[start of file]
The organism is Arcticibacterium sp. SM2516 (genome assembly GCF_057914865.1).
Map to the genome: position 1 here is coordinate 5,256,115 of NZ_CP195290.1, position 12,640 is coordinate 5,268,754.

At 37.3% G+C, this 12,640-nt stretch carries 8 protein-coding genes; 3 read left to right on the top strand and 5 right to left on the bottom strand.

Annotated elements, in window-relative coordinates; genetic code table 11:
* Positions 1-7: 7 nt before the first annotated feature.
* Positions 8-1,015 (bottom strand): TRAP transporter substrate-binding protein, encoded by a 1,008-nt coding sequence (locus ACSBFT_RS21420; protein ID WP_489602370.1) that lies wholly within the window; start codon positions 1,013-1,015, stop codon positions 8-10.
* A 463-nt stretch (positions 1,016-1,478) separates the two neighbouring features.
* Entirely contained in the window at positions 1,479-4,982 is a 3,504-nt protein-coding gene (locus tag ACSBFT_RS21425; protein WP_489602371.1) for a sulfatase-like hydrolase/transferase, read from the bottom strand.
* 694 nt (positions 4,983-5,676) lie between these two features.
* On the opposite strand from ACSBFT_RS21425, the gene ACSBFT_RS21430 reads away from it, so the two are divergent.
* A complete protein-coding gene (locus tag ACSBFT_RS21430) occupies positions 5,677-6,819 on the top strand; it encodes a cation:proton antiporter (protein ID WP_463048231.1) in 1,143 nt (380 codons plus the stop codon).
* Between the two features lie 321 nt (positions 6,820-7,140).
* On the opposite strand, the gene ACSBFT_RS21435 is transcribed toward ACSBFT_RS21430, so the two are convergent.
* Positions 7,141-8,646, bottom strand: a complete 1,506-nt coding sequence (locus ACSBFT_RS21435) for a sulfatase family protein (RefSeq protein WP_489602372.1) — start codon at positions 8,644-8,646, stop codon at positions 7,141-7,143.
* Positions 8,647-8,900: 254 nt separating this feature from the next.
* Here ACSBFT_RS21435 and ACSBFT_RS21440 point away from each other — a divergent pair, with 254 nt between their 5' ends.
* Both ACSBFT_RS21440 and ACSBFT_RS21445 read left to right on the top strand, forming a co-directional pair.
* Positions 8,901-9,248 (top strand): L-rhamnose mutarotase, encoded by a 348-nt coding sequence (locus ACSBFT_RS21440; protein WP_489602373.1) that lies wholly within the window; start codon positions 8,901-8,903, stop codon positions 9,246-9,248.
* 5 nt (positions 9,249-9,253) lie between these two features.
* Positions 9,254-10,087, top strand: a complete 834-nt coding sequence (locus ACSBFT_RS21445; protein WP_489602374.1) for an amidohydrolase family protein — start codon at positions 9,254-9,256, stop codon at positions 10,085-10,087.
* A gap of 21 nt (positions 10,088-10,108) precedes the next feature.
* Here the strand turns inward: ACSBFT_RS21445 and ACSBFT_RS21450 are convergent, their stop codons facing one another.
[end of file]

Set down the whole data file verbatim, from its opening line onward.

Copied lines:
The organism is Arcticibacterium sp. SM2516 (genome assembly GCF_057914865.1).
Map to the genome: position 1 here is coordinate 5,256,115 of NZ_CP195290.1, position 12,640 is coordinate 5,268,754.

At 37.3% G+C, this 12,640-nt stretch carries 8 protein-coding genes; 3 read left to right on the top strand and 5 right to left on the bottom strand.

Annotated elements, in window-relative coordinates; genetic code table 11:
* Positions 1-7: 7 nt before the first annotated feature.
* Positions 8-1,015 (bottom strand): TRAP transporter substrate-binding protein, encoded by a 1,008-nt coding sequence (locus ACSBFT_RS21420; protein ID WP_489602370.1) that lies wholly within the window; start codon positions 1,013-1,015, stop codon positions 8-10.
* A 463-nt stretch (positions 1,016-1,478) separates the two neighbouring features.
* Entirely contained in the window at positions 1,479-4,982 is a 3,504-nt protein-coding gene (locus tag ACSBFT_RS21425; protein WP_489602371.1) for a sulfatase-like hydrolase/transferase, read from the bottom strand.
* 694 nt (positions 4,983-5,676) lie between these two features.
* On the opposite strand from ACSBFT_RS21425, the gene ACSBFT_RS21430 reads away from it, so the two are divergent.
* A complete protein-coding gene (locus tag ACSBFT_RS21430) occupies positions 5,677-6,819 on the top strand; it encodes a cation:proton antiporter (protein ID WP_463048231.1) in 1,143 nt (380 codons plus the stop codon).
* Between the two features lie 321 nt (positions 6,820-7,140).
* On the opposite strand, the gene ACSBFT_RS21435 is transcribed toward ACSBFT_RS21430, so the two are convergent.
* Positions 7,141-8,646, bottom strand: a complete 1,506-nt coding sequence (locus ACSBFT_RS21435) for a sulfatase family protein (RefSeq protein WP_489602372.1) — start codon at positions 8,644-8,646, stop codon at positions 7,141-7,143.
* Positions 8,647-8,900: 254 nt separating this feature from the next.
* Here ACSBFT_RS21435 and ACSBFT_RS21440 point away from each other — a divergent pair, with 254 nt between their 5' ends.
* Both ACSBFT_RS21440 and ACSBFT_RS21445 read left to right on the top strand, forming a co-directional pair.
* Positions 8,901-9,248 (top strand): L-rhamnose mutarotase, encoded by a 348-nt coding sequence (locus ACSBFT_RS21440; protein WP_489602373.1) that lies wholly within the window; start codon positions 8,901-8,903, stop codon positions 9,246-9,248.
* 5 nt (positions 9,249-9,253) lie between these two features.
* Positions 9,254-10,087, top strand: a complete 834-nt coding sequence (locus ACSBFT_RS21445; protein WP_489602374.1) for an amidohydrolase family protein — start codon at positions 9,254-9,256, stop codon at positions 10,085-10,087.
* A gap of 21 nt (positions 10,088-10,108) precedes the next feature.
* Here the strand turns inward: ACSBFT_RS21445 and ACSBFT_RS21450 are convergent, their stop codons facing one another.